Actually that article came out before the show opened. His (huge page three) story was about it receiving a small amount of funding from a homelessness government department bucket to present shows during National Homeless Week, South Australia. Many people (audiences) wrote back to the paper after the play opened in defence of the funding for that season, and actually the same paper – The Sunday Mail – gave it a rave review. (You can understand that I had a bit of a chuckle about that). The journo was trying to create a political / funding storm, it seemed, and that was fine – where he was at. He should see the show if he has such strong opinions about it, I thought at the time. (Another journo told me that he never did.)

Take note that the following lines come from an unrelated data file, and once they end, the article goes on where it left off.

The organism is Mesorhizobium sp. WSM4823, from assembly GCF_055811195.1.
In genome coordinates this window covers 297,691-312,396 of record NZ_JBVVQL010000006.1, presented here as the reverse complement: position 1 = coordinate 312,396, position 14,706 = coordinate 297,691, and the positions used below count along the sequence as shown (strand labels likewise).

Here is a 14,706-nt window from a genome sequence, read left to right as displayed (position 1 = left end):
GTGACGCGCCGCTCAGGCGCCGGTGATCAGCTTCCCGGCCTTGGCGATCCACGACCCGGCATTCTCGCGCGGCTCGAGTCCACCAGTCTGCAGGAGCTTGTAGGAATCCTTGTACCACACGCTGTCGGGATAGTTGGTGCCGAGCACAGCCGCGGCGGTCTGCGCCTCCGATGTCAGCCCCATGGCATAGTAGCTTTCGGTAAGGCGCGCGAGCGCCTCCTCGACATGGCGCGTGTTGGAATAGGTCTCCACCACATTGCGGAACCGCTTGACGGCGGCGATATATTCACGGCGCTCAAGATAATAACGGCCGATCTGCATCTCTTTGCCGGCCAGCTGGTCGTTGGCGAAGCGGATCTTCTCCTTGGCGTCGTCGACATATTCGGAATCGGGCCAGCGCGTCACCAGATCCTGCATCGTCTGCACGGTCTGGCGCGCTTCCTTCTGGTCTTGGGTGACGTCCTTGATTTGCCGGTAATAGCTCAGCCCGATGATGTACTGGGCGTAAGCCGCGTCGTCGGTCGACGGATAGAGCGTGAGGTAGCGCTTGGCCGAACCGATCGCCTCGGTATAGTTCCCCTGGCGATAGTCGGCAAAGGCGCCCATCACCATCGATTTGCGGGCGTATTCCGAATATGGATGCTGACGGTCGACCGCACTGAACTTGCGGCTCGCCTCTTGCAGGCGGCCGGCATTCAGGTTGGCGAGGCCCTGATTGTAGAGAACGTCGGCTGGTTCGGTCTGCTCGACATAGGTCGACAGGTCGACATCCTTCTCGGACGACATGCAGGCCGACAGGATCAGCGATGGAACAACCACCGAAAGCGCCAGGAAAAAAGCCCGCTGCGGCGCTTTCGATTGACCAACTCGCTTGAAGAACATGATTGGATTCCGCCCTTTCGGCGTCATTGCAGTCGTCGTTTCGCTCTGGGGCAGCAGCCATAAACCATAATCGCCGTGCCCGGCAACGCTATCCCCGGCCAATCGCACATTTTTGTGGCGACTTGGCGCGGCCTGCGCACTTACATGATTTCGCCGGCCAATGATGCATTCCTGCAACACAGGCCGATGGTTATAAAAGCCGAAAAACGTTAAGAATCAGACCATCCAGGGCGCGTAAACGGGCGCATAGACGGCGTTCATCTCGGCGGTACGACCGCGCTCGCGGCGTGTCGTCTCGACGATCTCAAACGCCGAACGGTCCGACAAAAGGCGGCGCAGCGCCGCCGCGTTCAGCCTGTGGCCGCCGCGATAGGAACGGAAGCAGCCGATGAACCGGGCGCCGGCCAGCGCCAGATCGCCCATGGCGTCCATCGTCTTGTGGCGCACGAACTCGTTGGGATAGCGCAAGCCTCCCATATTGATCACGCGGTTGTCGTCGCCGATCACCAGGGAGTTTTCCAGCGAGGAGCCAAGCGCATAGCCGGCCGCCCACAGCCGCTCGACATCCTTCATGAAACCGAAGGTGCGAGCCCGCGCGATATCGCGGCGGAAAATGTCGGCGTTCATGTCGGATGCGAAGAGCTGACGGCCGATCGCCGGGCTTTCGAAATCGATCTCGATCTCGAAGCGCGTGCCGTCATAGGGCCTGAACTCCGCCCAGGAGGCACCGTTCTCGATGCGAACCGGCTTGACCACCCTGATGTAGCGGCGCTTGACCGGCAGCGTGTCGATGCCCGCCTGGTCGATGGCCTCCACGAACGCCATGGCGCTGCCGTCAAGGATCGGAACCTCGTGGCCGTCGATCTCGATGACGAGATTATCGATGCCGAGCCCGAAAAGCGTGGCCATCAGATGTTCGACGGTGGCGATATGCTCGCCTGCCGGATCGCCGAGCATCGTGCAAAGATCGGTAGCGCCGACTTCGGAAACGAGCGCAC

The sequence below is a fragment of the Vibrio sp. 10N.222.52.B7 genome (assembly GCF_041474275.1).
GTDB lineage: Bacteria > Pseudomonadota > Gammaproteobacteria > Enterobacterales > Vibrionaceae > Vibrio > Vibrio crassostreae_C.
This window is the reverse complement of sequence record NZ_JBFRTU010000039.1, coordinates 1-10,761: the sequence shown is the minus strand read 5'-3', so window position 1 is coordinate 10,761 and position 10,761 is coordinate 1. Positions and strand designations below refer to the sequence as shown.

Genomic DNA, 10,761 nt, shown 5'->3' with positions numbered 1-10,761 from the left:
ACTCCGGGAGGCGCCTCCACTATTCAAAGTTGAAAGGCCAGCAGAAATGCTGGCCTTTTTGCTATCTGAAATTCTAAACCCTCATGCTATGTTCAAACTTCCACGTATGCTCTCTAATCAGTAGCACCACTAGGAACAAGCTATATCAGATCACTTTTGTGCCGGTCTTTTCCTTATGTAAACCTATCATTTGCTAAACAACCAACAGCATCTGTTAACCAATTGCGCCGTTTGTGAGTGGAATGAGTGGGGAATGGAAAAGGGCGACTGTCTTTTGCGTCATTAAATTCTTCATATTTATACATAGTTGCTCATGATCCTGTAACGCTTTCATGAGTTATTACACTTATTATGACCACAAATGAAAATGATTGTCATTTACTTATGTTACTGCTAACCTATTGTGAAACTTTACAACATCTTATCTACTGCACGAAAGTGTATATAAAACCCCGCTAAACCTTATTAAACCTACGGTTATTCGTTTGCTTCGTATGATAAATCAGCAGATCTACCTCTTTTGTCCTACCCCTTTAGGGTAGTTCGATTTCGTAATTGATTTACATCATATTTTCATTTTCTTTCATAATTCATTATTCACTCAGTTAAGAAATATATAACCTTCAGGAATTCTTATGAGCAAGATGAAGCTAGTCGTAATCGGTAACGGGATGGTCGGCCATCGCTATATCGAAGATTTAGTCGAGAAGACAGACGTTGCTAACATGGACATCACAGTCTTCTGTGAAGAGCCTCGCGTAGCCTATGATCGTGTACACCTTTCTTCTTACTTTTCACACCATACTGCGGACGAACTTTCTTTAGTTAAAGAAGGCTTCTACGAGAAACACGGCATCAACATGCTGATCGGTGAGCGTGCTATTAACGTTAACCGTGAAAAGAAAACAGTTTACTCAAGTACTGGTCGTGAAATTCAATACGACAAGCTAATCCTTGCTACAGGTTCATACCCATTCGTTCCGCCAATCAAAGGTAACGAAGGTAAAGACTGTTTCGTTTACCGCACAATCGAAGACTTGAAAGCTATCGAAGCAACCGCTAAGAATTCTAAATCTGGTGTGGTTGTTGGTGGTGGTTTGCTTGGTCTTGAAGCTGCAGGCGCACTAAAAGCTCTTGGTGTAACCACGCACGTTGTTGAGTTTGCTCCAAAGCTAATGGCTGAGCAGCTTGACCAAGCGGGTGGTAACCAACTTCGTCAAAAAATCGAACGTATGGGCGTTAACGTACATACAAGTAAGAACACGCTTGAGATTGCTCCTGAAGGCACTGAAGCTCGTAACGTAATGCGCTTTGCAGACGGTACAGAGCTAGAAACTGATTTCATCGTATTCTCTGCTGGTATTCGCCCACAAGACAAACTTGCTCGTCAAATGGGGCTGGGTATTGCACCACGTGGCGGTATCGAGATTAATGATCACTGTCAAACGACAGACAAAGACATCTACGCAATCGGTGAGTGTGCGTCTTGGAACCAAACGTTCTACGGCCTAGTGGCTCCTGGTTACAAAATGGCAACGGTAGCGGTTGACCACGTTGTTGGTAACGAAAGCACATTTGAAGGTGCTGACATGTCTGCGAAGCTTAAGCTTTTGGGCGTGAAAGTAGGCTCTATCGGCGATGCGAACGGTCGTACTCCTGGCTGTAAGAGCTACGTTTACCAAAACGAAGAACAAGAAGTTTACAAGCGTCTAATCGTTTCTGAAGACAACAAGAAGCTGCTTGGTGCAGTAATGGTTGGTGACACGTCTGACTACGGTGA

How do you want the audience to feel as they leave the theatre after seeing Appalling Behaviour?

People are usually very moved in some way and sometimes changed by the experience, I have been told. That’s certainly enough for me… that’s just wonderful.


Do you have a line or a passage that for you best captures the essence of the play?

The first lines of the play as it opens and I step forward on the stage:


There is something disturbingly honest about living in another city and wondering why… Create measures to gauge the seriousness of fragile moments strung together by no more than the present notion of life… my life. Another moment, now, no longer that moment of just before, so I turn my attention to the boys on the corner playing their music… and I dance; here on a corner in Paris… I dance.”



Appalling Behaviour plays at The Butterfly Club, South Melbourne, May 10 – 13, and at the Hobart Theatre Royal Backspace May 23 – 27.

Photo: Nic Mollison.